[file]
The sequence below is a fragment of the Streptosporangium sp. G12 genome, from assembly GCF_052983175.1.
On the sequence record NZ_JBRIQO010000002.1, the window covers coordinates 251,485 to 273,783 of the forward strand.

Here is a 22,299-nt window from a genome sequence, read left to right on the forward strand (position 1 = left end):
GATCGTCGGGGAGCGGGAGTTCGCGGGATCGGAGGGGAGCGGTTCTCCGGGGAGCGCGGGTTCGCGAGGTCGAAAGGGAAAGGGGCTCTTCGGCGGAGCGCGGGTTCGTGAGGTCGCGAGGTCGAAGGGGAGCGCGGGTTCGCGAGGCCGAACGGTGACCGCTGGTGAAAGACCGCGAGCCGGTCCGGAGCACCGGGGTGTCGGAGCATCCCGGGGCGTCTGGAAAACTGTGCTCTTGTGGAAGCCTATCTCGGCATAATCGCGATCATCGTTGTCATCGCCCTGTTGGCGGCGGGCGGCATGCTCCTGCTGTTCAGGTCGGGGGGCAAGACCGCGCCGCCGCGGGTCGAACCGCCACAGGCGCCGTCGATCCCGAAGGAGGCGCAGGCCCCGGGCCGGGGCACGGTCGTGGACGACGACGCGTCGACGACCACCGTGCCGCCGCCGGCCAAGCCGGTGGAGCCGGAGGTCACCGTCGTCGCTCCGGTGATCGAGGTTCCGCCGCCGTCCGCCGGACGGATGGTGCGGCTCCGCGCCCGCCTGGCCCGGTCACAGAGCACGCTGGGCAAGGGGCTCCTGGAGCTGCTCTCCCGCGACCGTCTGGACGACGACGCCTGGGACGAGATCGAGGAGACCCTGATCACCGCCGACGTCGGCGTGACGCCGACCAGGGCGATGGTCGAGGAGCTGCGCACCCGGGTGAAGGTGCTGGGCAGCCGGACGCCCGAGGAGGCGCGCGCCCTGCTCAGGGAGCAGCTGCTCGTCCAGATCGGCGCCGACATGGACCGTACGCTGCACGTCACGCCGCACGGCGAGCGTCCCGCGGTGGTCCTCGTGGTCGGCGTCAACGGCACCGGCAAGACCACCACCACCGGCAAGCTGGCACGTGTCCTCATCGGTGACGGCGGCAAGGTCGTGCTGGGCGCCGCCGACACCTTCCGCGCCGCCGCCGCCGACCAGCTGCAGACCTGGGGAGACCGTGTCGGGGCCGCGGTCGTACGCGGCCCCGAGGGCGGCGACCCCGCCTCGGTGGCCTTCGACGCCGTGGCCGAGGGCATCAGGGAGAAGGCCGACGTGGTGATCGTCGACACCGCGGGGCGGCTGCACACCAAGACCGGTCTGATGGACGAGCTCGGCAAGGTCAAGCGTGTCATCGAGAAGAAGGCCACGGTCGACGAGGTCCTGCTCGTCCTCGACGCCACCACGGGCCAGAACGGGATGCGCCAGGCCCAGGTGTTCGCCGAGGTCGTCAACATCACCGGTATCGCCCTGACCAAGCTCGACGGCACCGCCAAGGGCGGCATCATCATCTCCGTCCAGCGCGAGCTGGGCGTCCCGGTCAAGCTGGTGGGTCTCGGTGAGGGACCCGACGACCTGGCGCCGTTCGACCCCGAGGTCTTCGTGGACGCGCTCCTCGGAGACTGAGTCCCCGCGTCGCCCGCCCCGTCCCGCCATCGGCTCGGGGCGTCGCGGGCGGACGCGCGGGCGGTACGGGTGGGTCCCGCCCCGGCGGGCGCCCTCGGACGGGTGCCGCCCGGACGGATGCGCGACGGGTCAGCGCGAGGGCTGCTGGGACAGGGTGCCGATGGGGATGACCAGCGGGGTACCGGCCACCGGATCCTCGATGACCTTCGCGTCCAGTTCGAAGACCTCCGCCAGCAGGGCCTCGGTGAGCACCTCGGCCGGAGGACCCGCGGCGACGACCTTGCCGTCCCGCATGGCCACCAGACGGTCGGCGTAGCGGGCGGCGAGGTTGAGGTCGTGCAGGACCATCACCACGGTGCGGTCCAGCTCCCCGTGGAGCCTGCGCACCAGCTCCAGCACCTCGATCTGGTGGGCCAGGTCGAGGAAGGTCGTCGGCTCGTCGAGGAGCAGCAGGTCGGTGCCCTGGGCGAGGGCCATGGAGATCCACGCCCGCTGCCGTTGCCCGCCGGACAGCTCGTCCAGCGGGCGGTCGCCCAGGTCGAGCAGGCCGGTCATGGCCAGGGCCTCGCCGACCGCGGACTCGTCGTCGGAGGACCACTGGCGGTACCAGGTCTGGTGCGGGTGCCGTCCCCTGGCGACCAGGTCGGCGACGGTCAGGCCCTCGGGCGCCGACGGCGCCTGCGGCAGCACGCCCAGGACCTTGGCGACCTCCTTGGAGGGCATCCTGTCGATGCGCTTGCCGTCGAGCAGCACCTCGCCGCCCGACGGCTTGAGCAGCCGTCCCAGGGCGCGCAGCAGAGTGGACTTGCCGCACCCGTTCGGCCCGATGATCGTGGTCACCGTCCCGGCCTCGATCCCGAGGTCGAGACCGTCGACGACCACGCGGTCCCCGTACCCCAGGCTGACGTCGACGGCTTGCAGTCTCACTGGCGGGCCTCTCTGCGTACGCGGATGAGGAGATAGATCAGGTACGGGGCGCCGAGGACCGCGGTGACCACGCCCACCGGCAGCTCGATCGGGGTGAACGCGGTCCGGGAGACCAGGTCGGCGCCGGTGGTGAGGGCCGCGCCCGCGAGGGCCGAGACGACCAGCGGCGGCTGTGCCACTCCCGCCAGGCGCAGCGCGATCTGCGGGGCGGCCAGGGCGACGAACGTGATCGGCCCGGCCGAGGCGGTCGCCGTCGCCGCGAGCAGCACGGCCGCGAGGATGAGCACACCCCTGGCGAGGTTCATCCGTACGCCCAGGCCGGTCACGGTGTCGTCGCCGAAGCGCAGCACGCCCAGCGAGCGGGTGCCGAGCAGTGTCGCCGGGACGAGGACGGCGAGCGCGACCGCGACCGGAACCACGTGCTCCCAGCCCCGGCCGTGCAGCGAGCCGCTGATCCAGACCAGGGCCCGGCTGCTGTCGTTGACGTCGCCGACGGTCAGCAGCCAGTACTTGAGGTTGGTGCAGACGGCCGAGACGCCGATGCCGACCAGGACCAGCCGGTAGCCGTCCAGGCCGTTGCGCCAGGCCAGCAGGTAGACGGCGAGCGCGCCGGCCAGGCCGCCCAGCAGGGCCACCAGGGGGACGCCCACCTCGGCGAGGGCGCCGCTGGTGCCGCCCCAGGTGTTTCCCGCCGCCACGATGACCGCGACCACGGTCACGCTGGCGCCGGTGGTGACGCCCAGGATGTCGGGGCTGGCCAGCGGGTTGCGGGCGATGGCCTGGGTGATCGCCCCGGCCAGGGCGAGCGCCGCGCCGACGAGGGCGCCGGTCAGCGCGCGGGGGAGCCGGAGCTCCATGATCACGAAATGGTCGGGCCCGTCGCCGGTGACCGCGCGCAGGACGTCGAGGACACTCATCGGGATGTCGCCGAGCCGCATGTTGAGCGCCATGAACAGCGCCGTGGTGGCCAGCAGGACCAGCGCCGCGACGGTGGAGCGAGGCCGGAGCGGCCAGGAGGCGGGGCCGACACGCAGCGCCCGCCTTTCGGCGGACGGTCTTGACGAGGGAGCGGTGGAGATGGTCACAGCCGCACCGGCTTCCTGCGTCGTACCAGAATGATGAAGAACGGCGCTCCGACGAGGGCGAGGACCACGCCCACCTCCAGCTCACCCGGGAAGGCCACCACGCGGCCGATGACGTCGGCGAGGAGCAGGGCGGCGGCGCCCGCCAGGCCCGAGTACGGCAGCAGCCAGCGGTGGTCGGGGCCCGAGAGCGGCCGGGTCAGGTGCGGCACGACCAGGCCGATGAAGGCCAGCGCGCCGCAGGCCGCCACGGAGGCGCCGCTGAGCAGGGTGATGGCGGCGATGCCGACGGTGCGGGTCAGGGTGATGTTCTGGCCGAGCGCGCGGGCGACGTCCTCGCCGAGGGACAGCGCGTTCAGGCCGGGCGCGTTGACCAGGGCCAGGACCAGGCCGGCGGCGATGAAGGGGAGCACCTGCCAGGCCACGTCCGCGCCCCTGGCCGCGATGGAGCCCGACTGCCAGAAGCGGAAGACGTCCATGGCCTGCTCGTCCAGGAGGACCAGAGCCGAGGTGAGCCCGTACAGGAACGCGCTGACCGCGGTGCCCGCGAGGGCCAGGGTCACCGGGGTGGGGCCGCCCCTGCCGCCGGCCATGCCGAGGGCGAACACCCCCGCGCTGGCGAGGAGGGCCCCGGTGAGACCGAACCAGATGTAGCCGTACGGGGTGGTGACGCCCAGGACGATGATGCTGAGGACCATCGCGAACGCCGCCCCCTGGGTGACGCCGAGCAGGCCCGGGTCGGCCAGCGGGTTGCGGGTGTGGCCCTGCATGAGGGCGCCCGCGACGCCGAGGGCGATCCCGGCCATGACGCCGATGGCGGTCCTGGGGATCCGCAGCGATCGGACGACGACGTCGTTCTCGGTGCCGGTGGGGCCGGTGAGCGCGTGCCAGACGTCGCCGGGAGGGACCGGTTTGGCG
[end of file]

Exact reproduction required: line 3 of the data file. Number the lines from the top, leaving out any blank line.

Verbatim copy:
Here is a 22,299-nt window from a genome sequence, read left to right on the forward strand (position 1 = left end):